Friday, June 18, 2010

Portrait of an East Coast Smokestack

This poem was inspired by a piece of creative non-fiction by Nick Belardes called "Take What You Can" The term 'East Coast smokestack' is his. You can find it here. http://tinyurl.com/27jo5bg


Her life wafts before her
in an aroma of Pall Mall
unfiltered.
No clean coal BS for this
dyed-blonde-leather-skinned-permanently-pursed-lipped
smokestack.

Eyes squinting
she heaves in the smoke
full force
puff after puff
a locomotive she keeps chugging
flicks ashes like opinions
never asks for a smoke
her silver case
always lined with white
keeps the chain going.

East coast accent
rasps over the rattle and hum
beyond closed windows
reels off tales about the days
or what that old fart Joe
used to say.
Hacks/laughs
while her hand hovers
over his face
painted on ceramic
the tray a gift her kid made
in art class ages ago.

She knocks ashes to ashes
as the room fills
smoke rising like Spirit
to the ceiling.

Yellowed fingers shaking
she brings the shortened stick
back up to her lips
draws one last puff
closes her blue-lidded eyes
blows smoke
then crushes the butt
into his face.

©2010 Joanne Elliott

Tuesday, June 15, 2010

Excerpt from the Novel my current Work In Progress

     Illumined by the eerie glow of a full moon, Michael’s breath rose up towards the forest canopy. The cool, damp air left his skin feeling wet. Something brushed the back of his neck sending a chill through him that radiated to every nerve. He quickly turned to the left and saw a crow fly up to a tall pine, to a sentry position. Michael took a deep breath and started to walk on the path lit by the moon. He couldn’t quite see the bright lunar disk behind the trees, but its light broke through and guided him.
     The bushes to his right rustled. He stopped. A small figure ran ahead behind the trees.
     “Wait! Who are you? Where am I?” Michael started to run after the figure.
     The only response was a giggle. He glimpsed the silhouette of a little girl.
     He ran to her. When he was nearly upon her, he saw only her shadow. “Where are you?”
     “Everywhere,” the small voice echoed from all around him.
     Michael was about to step on the elusive shadow when it vanished. It didn’t move away. It was just gone.
     Suddenly he didn’t feel very well. The forest seemed to be reaching towards him. The crow started to caw raucously and swooped down. Michael ducked and then started to run. He ran and ran, stumbling on the uneven ground and gnarled roots as he went. There seemed to be no end to the woods. His lungs soon burned with every breath he took. Where was he?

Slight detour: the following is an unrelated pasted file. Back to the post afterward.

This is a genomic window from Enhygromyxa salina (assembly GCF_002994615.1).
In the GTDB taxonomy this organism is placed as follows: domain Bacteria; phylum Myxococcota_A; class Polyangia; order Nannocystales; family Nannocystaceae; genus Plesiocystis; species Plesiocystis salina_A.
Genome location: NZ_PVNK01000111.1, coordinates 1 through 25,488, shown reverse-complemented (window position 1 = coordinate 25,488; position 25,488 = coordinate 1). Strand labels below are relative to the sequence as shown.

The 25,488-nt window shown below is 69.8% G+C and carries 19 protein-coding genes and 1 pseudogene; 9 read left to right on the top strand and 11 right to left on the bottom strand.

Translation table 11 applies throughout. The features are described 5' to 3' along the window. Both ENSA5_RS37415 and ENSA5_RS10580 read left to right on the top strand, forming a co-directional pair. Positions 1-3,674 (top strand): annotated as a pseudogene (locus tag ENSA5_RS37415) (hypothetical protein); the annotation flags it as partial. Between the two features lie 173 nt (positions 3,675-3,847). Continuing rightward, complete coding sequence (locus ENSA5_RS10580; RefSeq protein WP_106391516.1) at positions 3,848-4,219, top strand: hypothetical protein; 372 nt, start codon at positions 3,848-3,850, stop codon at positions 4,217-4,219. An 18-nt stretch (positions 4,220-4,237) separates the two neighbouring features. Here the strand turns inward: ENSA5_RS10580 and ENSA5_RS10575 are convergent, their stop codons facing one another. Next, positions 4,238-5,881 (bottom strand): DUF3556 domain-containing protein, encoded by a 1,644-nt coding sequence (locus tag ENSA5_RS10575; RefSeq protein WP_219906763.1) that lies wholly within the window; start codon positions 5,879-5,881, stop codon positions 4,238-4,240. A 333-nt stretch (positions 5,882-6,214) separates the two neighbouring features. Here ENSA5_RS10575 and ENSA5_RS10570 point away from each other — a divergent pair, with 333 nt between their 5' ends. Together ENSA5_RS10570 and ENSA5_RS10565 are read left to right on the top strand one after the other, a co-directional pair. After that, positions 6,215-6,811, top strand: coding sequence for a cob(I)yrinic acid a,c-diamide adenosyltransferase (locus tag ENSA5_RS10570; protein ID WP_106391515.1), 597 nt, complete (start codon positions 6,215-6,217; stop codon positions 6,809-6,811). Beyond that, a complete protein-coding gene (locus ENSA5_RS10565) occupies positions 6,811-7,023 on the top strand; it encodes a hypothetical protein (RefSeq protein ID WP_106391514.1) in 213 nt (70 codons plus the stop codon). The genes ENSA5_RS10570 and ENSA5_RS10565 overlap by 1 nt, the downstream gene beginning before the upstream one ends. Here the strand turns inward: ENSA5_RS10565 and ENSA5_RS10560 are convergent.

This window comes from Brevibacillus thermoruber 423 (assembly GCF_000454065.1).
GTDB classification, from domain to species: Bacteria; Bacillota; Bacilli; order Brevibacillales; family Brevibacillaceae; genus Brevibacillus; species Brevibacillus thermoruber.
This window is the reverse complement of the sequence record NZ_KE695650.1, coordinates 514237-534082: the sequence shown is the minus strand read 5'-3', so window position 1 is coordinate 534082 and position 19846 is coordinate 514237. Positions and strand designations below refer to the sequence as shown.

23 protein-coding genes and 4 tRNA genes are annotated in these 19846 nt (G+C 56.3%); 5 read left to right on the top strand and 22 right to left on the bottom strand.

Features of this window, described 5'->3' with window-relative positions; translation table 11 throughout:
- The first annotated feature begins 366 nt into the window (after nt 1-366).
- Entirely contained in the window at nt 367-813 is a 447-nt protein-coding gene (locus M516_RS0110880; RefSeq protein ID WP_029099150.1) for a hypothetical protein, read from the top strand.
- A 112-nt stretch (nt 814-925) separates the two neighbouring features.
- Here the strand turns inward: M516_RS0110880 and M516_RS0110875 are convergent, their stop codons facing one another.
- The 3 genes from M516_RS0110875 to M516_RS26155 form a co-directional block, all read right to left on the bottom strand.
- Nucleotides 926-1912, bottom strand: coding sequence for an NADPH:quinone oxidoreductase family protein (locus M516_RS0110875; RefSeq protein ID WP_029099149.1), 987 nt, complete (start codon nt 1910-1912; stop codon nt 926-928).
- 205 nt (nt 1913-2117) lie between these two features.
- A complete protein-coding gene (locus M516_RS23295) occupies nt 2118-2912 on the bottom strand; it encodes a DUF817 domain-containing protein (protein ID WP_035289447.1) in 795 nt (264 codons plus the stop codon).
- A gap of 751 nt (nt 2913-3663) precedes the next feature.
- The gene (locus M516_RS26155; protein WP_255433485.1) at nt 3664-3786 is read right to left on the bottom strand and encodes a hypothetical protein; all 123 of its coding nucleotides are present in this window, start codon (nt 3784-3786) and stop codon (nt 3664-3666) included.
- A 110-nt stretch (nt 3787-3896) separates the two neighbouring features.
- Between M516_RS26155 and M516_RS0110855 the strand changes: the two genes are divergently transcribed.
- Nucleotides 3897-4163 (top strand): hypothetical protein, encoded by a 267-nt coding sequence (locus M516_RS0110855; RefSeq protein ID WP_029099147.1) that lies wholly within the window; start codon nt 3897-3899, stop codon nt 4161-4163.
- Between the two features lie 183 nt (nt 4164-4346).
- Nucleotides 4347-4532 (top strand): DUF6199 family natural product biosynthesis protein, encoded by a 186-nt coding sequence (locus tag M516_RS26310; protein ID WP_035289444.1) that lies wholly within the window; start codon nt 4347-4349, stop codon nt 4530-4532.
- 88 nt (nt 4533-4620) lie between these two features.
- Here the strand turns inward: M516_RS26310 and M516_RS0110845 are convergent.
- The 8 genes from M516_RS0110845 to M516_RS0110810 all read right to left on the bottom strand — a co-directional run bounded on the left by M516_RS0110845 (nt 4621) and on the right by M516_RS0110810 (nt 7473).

Just as he was about to give up, he found an opening in the trees. He ran out of the forest with the crow still just behind him. He kept running until he came to the edge of a cliff. Its sharp edge abruptly fell away into darkness. He nearly lost his balance as he gazed down into the blackness. He turned his head. The crow was still coming. It seemed huge now, as if it had grown large enough to grab him. Michael looked back down into the abyss. It felt like he should jump and at that moment he realized he was in a dream.
     He jumped.
     As he fell and fell he wondered if he would ever land. If he did, would he die in the waking world if he died here? Then his arms started to tingle. They felt so light and as he lifted them he heard the swoosh of feathers so he started to flap his arms. His fall slowed. His arms were now wings. He pumped them and started to move upward. He was no longer falling but flying.
     With a few flaps of his wings he rose out of the abyss and turned back towards the stand of ancient pines. From above they looked peaceful, like silent Druids robed in silvery moonlight. He flew to the highest tree and landed. The crow that was chasing him now circled above. He flew up to it and then realized, just as he woke up, that he was a crow, too.
     On his back in bed, Michael stared at the ceiling. Though sweat ran down his temples, he smiled to himself. Switching on a lamp, he eagerly sat up and grabbed his dream journal from the bedside table. He finally had his first lucid dream – and what a dream it was.
     For the first time in months he felt he was coming back to life. Spending nearly six months nursing his dying father back in Nova Scotia had taken a greater toll on him than he realized. When he moved to California he had hoped he would feel like composing again. It had been months since he moved and so far nothing. But now he felt something shift. Becoming the crow in the dream and flying out of the darkness was a good sign. Maybe his muse had returned.

Sunday, June 13, 2010

Writing at Penn Park

The wind blows towards us
rustling brown leaves on green grass.

Voices of Spanish bridesmaids
coo like mourning doves

mingle on winter breezes
with the caw of crows.

Balls bounce in the distance
while tiny flies rest by my words.

Thread like legs trace circles on yellow.
Wings turned prism in sunshine

expand between blue inked musings
sparkle like frost glazed windows.

Sun pierced wings suddenly flutter
fly off like thoughts

that barely touch the page.

©2007 Joanne Elliott